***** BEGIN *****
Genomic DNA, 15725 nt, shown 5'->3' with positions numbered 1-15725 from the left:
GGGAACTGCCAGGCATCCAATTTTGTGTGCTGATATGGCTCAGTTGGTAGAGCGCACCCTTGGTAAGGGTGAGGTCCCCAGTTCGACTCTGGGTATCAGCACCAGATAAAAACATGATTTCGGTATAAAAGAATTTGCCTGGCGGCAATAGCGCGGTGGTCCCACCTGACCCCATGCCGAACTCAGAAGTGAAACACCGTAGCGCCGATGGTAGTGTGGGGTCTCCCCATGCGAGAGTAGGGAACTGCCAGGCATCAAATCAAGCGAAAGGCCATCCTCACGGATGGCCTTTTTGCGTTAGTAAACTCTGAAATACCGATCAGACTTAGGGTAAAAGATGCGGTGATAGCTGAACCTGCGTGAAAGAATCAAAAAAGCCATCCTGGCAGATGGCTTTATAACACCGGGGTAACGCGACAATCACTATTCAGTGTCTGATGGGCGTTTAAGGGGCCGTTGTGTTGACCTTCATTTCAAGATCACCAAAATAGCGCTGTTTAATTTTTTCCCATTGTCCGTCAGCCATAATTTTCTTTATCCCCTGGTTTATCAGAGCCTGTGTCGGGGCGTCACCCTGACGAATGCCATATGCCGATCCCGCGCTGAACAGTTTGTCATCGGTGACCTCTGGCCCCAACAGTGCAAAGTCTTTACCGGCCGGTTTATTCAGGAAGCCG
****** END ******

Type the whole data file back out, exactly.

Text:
Genomic DNA, 15725 nt, shown 5'->3' with positions numbered 1-15725 from the left:
GGGAACTGCCAGGCATCCAATTTTGTGTGCTGATATGGCTCAGTTGGTAGAGCGCACCCTTGGTAAGGGTGAGGTCCCCAGTTCGACTCTGGGTATCAGCACCAGATAAAAACATGATTTCGGTATAAAAGAATTTGCCTGGCGGCAATAGCGCGGTGGTCCCACCTGACCCCATGCCGAACTCAGAAGTGAAACACCGTAGCGCCGATGGTAGTGTGGGGTCTCCCCATGCGAGAGTAGGGAACTGCCAGGCATCAAATCAAGCGAAAGGCCATCCTCACGGATGGCCTTTTTGCGTTAGTAAACTCTGAAATACCGATCAGACTTAGGGTAAAAGATGCGGTGATAGCTGAACCTGCGTGAAAGAATCAAAAAAGCCATCCTGGCAGATGGCTTTATAACACCGGGGTAACGCGACAATCACTATTCAGTGTCTGATGGGCGTTTAAGGGGCCGTTGTGTTGACCTTCATTTCAAGATCACCAAAATAGCGCTGTTTAATTTTTTCCCATTGTCCGTCAGCCATAATTTTCTTTATCCCCTGGTTTATCAGAGCCTGTGTCGGGGCGTCACCCTGACGAATGCCATATGCCGATCCCGCGCTGAACAGTTTGTCATCGGTGACCTCTGGCCCCAACAGTGCAAAGTCTTTACCGGCCGGTTTATTCAGGAAGCCG